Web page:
By Sanjeeb Mukherjee
For 2017-18, overall full year, growth in agriculture and allied activities was estimated at 3.4 per cent as against 6.3 per cent clocked in 2016-17
India’s agriculture growth in the January to March quarter of 2017-18 dipped to 4.5 per cent as compared to 7.1 per cent in the same period last year despite a bumper production largely because of higher base.
Though, the 4.5 per cent growth in agriculture and allied activities clocked during the fourth quarter of 2017-18 was highest in the year, but it wasn’t good enough to pull overall farm sector growth to over 4 per cent in 2017-18 full year.
Going forward, experts believed that if monsoon remains fairly normal in 2018 also, India might clock a 4 per cent growth in agriculture and allied activities.
“The third advance estimates of food grain production was 279.51 million tonnes in 2017-18 which is higher than the second advance estimates of food grain production during 2017-18 of 277.49 million tonnes and final estimates of 275.11 million tonnes during the agricultural year 2016-17,” an official statement said.
Gross Value Added For Agriculture and Allied
Meanwhile, the data showed that in current prices, the Gross Value Added (GVA) in agriculture and allied activities in 2017-18 was estimated at 4.5 per cent down from 11.6 per cent recorded during 2016-17. The sharp fall in GVA at current prices, also reflects the impact of inflation on farm goods which has seen a consistent fall since 2014-15 due to low farm-gate prices of oilseeds, pulses and cotton.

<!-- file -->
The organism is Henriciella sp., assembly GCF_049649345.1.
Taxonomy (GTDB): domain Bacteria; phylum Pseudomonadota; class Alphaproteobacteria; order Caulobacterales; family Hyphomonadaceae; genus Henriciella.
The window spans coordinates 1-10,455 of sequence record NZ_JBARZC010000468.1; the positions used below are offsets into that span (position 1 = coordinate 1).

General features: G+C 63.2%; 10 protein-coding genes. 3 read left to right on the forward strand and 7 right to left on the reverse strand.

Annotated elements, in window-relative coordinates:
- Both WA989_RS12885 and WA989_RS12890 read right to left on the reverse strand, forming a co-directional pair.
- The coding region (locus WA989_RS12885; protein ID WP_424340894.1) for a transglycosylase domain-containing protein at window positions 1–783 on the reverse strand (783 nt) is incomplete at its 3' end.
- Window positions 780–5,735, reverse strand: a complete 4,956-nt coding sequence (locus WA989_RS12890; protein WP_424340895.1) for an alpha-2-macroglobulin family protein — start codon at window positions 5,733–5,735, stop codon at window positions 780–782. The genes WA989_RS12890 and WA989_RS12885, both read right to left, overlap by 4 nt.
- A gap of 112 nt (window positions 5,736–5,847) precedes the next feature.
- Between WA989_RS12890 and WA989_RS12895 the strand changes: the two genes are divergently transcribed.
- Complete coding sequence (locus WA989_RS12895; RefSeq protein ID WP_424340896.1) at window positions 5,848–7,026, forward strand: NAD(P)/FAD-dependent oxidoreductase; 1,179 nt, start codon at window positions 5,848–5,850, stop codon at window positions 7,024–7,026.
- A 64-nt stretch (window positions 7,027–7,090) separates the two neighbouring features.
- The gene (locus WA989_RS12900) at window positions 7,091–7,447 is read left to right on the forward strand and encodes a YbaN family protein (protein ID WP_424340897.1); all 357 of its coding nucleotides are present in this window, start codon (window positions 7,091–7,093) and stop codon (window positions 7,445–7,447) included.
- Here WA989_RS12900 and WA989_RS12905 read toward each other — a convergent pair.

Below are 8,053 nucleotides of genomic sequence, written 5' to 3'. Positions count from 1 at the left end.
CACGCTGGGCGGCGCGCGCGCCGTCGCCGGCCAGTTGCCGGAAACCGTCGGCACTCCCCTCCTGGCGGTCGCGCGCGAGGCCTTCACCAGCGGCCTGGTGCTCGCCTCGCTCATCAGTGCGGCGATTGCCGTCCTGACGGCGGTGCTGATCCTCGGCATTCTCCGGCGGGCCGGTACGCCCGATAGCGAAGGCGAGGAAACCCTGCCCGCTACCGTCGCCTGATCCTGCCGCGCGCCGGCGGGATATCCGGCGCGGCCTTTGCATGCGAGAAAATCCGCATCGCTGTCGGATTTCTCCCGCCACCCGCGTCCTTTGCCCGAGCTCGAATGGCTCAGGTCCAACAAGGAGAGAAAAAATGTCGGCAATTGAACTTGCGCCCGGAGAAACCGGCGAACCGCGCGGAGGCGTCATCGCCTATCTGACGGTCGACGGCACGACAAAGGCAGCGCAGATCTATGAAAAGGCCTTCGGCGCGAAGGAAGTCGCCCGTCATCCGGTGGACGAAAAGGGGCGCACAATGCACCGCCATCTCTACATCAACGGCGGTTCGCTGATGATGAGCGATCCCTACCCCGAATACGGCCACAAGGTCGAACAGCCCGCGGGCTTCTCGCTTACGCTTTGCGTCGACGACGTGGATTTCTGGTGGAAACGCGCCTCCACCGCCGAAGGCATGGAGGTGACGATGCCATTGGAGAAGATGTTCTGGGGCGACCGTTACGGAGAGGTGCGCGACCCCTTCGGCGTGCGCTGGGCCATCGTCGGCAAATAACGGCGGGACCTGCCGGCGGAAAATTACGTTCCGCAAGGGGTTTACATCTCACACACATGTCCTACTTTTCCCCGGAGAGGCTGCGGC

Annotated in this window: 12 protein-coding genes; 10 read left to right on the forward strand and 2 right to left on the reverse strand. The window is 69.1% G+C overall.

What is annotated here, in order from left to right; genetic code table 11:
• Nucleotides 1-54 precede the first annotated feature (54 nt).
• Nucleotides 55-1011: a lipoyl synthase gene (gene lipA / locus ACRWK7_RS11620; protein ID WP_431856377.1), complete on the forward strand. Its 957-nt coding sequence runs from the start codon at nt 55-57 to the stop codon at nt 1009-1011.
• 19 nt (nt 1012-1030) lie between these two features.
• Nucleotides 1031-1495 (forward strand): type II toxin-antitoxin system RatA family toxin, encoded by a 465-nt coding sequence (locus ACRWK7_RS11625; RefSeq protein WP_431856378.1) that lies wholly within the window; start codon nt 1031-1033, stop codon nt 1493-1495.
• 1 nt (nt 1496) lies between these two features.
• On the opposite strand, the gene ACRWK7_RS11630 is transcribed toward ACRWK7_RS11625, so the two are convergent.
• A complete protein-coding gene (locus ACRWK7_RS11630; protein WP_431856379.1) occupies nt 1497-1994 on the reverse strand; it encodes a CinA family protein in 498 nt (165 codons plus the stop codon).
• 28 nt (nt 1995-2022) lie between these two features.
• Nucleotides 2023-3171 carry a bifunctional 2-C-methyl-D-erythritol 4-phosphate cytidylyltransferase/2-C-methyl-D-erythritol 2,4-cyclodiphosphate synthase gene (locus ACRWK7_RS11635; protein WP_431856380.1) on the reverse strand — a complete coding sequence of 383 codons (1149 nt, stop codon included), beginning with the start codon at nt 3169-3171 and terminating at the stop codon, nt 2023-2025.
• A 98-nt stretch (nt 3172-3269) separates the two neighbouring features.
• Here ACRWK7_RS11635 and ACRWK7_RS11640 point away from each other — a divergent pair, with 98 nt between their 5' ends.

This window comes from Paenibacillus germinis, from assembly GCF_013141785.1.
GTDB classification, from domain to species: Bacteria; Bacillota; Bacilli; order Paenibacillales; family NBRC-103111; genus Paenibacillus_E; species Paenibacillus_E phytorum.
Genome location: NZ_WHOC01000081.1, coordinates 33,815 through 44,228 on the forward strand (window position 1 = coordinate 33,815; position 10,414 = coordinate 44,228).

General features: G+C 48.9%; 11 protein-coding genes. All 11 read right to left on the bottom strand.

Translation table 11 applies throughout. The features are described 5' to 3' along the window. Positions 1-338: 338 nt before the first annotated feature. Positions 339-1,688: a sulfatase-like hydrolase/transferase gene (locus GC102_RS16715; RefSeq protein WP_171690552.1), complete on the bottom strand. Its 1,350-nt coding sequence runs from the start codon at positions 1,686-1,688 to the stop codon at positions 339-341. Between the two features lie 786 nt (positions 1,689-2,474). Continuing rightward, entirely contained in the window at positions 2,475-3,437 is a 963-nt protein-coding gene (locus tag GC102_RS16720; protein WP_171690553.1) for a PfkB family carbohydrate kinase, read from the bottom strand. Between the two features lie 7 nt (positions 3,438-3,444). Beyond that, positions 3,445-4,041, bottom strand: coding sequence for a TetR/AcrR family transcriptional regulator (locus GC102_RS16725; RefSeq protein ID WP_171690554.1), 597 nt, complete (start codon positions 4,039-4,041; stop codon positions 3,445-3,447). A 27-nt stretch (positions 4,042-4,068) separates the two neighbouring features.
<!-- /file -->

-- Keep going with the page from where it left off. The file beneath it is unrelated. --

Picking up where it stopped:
Falling farm gate prices has been one of major challenges for the Narendra Modi government in the last four years, which despite bumper harvest, farmers haven’t been able to reap in the benefits.
The drop in prices of major oilseeds, pulses along with cash and horticulture crops has fueled widespread farmers’ agitation in several parts of the country in 2017. The foodgrains production jumped due to a largely normal monsoon in 2017.
The southwest monsoon in 2017 was 95 per cent of the Long Period Average (LPA), which was slightly below normal. Though, the rains were deficient in around 20 per cent of the landmass, but it was largely normal in majority of the areas.
“The slump in Q4 GVA numbers and also the full year figure for agriculture and allied activities is mainly due to base effect despite that any growth in agriculture which is in the range of 3-4 per cent is good enough,” said Madan Sabnavis, chief economist CARE Ratings.
He said drop in agriculture GVA at constant prices is reflective of the low prices that farmers are getting as inflation is in-built at current rate, but usually GVA at constant prices is a better management of growth.
Source: Business Standard